Posted on July 29th, 2014 by Gregory M. Sawatsky in Commodity Tax (HST), Domestic Tax

HST RITC Reminder and Check-Up

In Ontario when the PST harmonized with the GST to become HST, July 1, 2010, many large businesses were now subject to the recaptured input tax credit (RITC) rules going forward.  As the CRA continues to audit large businesses not applying the RITC rules, and given that the new recapture period started on July 1, 2014, now is a good time for your business to review the rules to ensure they are being applied correctly.

As a general rule, a person is considered a large business during a particular recapture period if the person is a GST/HST registrant and:

  • the person has total taxable revenues (RITC threshold amount) of more than $10 million in their last fiscal year that ended before the recapture period, or
  • the person is one of the following financial institutions, or a person who is related (for purposes of the GST/HST) to one of the following financial institutions: a bank; a credit union; a corporation that is licensed or otherwise authorized under the laws of Canada or a province to carry on in Canada the business of offering to the public its services as a trustee; an insurer or any other person whose principal business is providing insurance under insurance policies; a segregated fund of an insurer, or an investment plan.

Determining if you are in fact a large business can be complex, especially if you are part of a corporate group of companies with differing year-ends.

If you are a large business and are subject to having to recapture ITC’s, the recapture period means a one-year period that:

  • begins immediately after June 30 of a particular calendar year and ends immediately before July 1 of the following calendar year, and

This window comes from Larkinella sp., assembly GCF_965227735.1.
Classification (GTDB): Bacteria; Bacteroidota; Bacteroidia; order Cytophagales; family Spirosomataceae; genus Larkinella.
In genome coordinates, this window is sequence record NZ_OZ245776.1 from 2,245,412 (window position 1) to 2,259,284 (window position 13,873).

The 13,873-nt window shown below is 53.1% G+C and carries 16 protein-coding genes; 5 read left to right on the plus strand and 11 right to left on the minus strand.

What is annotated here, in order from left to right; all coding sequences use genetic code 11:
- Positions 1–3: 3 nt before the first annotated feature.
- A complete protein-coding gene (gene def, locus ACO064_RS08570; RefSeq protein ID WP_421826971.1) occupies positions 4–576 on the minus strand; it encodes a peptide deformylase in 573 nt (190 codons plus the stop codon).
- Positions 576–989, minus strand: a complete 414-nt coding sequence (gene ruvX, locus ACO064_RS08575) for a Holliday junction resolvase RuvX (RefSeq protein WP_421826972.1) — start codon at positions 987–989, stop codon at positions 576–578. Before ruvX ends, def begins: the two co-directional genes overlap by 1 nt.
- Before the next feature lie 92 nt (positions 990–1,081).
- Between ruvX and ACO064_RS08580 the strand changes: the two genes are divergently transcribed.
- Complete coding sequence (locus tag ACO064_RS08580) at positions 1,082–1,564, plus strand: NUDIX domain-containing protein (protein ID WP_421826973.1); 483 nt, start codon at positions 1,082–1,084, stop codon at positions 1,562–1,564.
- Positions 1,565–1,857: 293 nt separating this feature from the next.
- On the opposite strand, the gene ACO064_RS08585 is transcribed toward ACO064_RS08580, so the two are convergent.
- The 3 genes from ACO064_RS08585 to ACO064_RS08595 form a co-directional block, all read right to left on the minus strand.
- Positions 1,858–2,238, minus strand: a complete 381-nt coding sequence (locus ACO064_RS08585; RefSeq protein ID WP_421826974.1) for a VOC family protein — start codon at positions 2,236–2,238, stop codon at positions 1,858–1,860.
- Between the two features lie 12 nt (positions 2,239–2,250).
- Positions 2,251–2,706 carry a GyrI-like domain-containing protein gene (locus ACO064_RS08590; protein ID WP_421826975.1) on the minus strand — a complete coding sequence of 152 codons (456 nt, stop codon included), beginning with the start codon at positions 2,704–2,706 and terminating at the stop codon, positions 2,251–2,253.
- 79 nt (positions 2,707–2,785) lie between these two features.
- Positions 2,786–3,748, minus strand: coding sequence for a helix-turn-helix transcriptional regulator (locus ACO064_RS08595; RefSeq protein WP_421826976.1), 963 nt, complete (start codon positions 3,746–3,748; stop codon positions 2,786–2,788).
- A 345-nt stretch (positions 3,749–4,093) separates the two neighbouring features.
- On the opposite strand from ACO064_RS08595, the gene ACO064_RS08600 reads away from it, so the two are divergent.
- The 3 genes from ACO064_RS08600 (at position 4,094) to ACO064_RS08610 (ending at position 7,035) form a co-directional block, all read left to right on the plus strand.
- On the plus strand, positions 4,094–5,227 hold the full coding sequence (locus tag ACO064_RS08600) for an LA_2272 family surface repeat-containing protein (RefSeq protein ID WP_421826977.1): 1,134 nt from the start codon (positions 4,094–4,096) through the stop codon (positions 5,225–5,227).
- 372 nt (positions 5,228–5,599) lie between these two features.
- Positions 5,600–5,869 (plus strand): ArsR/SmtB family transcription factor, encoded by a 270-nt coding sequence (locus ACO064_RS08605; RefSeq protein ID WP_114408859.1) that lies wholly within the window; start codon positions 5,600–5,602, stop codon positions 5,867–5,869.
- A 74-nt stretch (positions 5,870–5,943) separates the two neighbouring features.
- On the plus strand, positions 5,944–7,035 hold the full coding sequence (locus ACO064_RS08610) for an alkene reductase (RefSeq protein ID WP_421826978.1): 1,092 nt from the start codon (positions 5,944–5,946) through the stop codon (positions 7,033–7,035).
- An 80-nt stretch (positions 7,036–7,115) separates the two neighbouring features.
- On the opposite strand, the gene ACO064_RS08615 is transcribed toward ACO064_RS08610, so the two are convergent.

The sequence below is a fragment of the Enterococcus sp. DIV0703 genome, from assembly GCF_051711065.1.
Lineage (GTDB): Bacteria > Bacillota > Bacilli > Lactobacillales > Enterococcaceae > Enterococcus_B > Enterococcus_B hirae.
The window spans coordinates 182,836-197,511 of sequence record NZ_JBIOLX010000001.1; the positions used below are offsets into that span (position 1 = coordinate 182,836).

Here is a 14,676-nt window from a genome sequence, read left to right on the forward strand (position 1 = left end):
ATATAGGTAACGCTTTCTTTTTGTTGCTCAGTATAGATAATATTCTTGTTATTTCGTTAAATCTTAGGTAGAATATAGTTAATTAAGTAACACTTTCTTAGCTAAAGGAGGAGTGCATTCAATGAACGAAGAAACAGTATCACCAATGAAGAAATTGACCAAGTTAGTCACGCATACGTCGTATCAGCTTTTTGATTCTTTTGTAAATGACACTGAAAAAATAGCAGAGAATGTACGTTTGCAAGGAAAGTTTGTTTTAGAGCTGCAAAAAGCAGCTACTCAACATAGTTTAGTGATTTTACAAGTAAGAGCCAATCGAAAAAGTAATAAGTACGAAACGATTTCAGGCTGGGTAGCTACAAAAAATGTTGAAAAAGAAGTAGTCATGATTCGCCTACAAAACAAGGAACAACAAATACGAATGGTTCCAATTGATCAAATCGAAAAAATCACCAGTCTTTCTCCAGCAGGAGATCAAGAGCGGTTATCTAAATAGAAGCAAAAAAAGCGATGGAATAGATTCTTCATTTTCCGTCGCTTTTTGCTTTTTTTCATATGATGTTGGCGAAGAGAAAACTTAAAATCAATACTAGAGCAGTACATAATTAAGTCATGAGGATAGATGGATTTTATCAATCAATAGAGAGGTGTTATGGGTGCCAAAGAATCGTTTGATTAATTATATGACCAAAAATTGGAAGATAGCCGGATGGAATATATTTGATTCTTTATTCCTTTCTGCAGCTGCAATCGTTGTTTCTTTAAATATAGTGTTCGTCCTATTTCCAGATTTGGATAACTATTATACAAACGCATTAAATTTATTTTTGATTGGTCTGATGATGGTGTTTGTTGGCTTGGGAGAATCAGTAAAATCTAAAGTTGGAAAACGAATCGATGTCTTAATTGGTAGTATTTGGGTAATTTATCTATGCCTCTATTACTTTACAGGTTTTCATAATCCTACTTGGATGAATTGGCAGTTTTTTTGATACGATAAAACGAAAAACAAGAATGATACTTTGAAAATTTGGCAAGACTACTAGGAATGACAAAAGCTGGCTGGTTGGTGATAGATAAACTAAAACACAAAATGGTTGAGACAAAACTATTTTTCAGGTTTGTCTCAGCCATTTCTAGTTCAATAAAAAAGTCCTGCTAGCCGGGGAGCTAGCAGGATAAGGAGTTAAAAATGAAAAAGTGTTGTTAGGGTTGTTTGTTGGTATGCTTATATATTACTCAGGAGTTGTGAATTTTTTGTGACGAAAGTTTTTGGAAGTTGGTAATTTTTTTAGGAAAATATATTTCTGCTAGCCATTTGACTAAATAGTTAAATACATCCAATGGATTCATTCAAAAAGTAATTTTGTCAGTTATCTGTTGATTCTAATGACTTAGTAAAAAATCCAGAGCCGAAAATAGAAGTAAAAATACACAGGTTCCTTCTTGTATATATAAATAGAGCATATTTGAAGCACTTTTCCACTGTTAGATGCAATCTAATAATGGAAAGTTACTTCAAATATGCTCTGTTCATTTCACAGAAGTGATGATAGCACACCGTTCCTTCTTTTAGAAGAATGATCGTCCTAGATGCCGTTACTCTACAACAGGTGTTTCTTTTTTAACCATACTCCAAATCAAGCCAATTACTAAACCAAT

• occurs during the period that the RITC requirement is in effect (July 1, 2010 to June 30, 2018).

It is a good rule of thumb to review this on an annual basis if you are near the RITC threshold amount, or if you had a significant change in your business’s revenue.  Just because you were or were not subject to the RITC regime in one year does not mean you won’t be the next year, as this is determined on an annual basis.

If you are a large business subject to the RITC regime, you would generally be required to repay to the CRA, the provincial component of the HST you claimed as an ITC on:

  • electricity, gas, steam, and fuel (other than fuel used in a propulsion engine) together with incidental delivery charges or regulatory fees;
  • telecommunication services, other than Internet access services, Web hosting services or toll-free telephone services such as 1-800 telephone services;
  • food, beverages and entertainment, to the extent that they are already subject to the existing ITC repayment requirements (generally 50%); and/or
  • road vehicles weighing less than 3,000 kilograms and required to be licensed for use on a public highway (whether purchased or acquired by way of lease, license or similar arrangement), along with parts and services acquired within 12 months of the vehicle’s acquisition (e.g., acquisition and installation of a vehicle anti-theft system), other than parts and service for routine repair and maintenance;

If you are a large business for RITC purposes, some of the rules can be complex as to how the RITC’s are cancelled and should be reviewed with your professional accountant in detail to ensure the property amount is being recaptured and reported on your GST/HST return.

It isn’t enough to just recapture your ITC’s on your GST/HST return.  They should not be netted on the ITC line of your return, but disclosed on a separate line designated on the return to show the CRA that you are in fact accounting for the RITC’s.   Being a large business and not separately disclosing your RITC’s has been causing CRA audits, thus properly reporting of your RITC’s is vital.

If you find out that your business has not been reporting your RITC’s properly, or at all, we would be pleased to assist with correcting your filings and setting up a system to ensure they are accounted for correctly going forward.  The good news is large businesses in Ontario only have to deal with these complex rules until July 1, 2018!

 


About the Author

Gregory M. SawatskyPartner | MAcc, CPA, CA

As a Partner in the tax services area, Greg provides GST/HST, corporate, personal and estate tax services for the Hamilton and Halton regions.
More About Gregory >